Summer’s coming, and the time to begin protecting your electronics, before it’s too late, is today. As temperatures rise, industrial electronics can overheat, causing malfunction and even complete device failure. In fact, statistics show that for every 18°F over room temperature, the life expectancy of an electronic device drops by 50%.
To determine thermal heat loads, and examine the stress placed on electrical devices by excess heat, Steiner is offering a FREE THERMAL AUDIT to be conducted by its Hoffman-trained and certified expert.
A thermal audit can identify problem areas and produce compelling evidence of excess heat that can affect performance and potentially damage critical equipment.
Are Your Electronics in Danger?
Keeping electronics cool is essential to maximizing the life cycle of electronic devices, reducing mean time between failures (MTBF), cutting capital expenses, and keeping production humming along.
Heat is generated internally by electronic components and intensified by external sources. Inside a cabinet, uncooled components can generate as much trapped heat as a home furnace.
Heat sources include:
- AC power supplies
- Controllers, drives and servos
- Transformers and rectifiers
- Processors and server racks
- Radio equipment
To cool the electronic and its components, the thermal energy must be transferred away from the device. There are a few basic ways to cool industrial enclosures, including using a sealed enclosure that utilizes a heat exchanger, an A/C unit that uses a fan to circulate fresh air through a cabinet, or via conductive cooling in which the heat radiates through the cabinet.
Without these measures, temperature variations can lead to everything from nuisance problems to shutdowns. Tripping can become a source of frustration, and heat stress can affect loop controllers, PLCs and more.
At high temperatures, drive performance can be derated, and I/C-based devices can behave strangely creating unusual output such as voltage fluctuation. At low temperatures, cooling below the dew point can lead to condensation and promote corrosion.
For instance, MOSFET transistors, which are voltage-controlled field effect transistors made from metal oxide and silicon components, can falter from excess heat. High temperatures can change the properties of the silicon oxide. The higher the temperature, the higher the threshold voltage that triggers an open gate. At too high of a temperature, the gate may not open at all.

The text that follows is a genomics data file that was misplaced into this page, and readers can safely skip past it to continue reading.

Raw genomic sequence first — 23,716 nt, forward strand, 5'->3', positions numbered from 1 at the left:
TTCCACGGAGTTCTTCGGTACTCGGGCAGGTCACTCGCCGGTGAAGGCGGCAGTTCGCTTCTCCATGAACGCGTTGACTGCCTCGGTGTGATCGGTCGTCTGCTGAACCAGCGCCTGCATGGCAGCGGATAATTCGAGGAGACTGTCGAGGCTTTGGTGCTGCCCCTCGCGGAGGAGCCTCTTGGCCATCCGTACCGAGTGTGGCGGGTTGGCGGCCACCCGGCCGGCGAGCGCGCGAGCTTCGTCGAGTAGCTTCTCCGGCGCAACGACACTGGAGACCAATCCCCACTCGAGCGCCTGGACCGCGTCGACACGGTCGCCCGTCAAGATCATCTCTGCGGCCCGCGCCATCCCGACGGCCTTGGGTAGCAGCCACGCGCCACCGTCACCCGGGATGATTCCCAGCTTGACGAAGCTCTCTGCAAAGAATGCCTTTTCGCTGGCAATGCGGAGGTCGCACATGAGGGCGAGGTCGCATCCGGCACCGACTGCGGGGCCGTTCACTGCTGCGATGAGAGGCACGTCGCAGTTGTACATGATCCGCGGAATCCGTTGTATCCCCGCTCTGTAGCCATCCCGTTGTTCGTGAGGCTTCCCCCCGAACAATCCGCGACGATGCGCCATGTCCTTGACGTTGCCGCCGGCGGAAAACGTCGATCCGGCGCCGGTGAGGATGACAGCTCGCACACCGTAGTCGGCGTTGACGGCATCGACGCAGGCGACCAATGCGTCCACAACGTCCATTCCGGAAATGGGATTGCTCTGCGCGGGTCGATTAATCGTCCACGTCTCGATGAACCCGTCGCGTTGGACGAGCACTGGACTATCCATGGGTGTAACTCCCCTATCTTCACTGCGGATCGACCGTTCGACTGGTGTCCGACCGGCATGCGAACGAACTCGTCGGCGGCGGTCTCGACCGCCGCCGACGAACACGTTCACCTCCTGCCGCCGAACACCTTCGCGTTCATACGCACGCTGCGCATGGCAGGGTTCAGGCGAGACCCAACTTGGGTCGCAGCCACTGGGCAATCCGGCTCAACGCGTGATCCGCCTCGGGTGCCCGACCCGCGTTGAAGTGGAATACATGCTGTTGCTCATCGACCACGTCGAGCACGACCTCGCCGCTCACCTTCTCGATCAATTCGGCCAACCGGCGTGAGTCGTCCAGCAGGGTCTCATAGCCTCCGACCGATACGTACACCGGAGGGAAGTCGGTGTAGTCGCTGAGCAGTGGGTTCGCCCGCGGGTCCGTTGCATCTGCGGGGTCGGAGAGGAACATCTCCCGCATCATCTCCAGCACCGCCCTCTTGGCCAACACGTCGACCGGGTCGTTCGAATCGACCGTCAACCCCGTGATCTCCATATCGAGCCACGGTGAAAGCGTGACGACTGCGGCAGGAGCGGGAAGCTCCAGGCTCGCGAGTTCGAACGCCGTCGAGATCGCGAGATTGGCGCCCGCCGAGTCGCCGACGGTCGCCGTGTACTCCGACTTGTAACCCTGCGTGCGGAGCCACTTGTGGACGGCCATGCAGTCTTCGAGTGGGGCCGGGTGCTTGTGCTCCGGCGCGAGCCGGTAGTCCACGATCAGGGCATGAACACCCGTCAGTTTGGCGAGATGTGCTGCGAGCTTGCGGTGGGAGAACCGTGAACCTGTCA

Another potential heat-related hazard pertains to wiring insulation. With increasing temperatures, elasticity and strength of the insulation are reduced, and ductility can temporarily increase.
What is Tested During an Audit
When a facility is audited, the inspector looks at all the factors that could affect temperature increase. Typically, a Hoffman thermal audit examines:
- Heat load of enclosed electrical equipment
- Temperature ratings of the installed equipment (upper and lower limits)
- Ambient temperature (typical and extreme)
- Environmental conditions
– Clean air (Type 1)
– Dirty or wet environment (Type 12, Type 4/4X)
– Closed- or open-loop cooling systems
– Indoor or outdoor enclosure location
- Maintenance and frequency of access requirements
When finished, a report is developed that will provide recommended thermal management solutions. These best practices are designed to keep electronic components cool and help minimize unplanned failures.
Essentially, by removing the waste heat, efficiency can be increased while downtime and operating costs are reduced.
Allowing electronic components to run hot can be a gamble that could require a company to prematurely replace industrial drives, cause hours of automation system downtime, and create out-of-warranty conditions when cooling is not used.
As an authorized distributor of Hoffman enclosure products, Steiner has a full-time, Hoffman-trained expert on staff. Hoffman is a leader in the design and manufacture of engineered thermal management systems for virtually any cooling application.
With Hoffman you get more than 100-combined years of thermal management engineering experience backed by extensive in-house test facilities that rigorously test computational fluid dynamics (CFD) modeling, thermal cycling, salt fog, sound chamber and airflow.
Request your free Hoffman Thermal Audit, or for more information, please contact your Steiner Hoffman representative or call 1-800-STEINER (783-4637).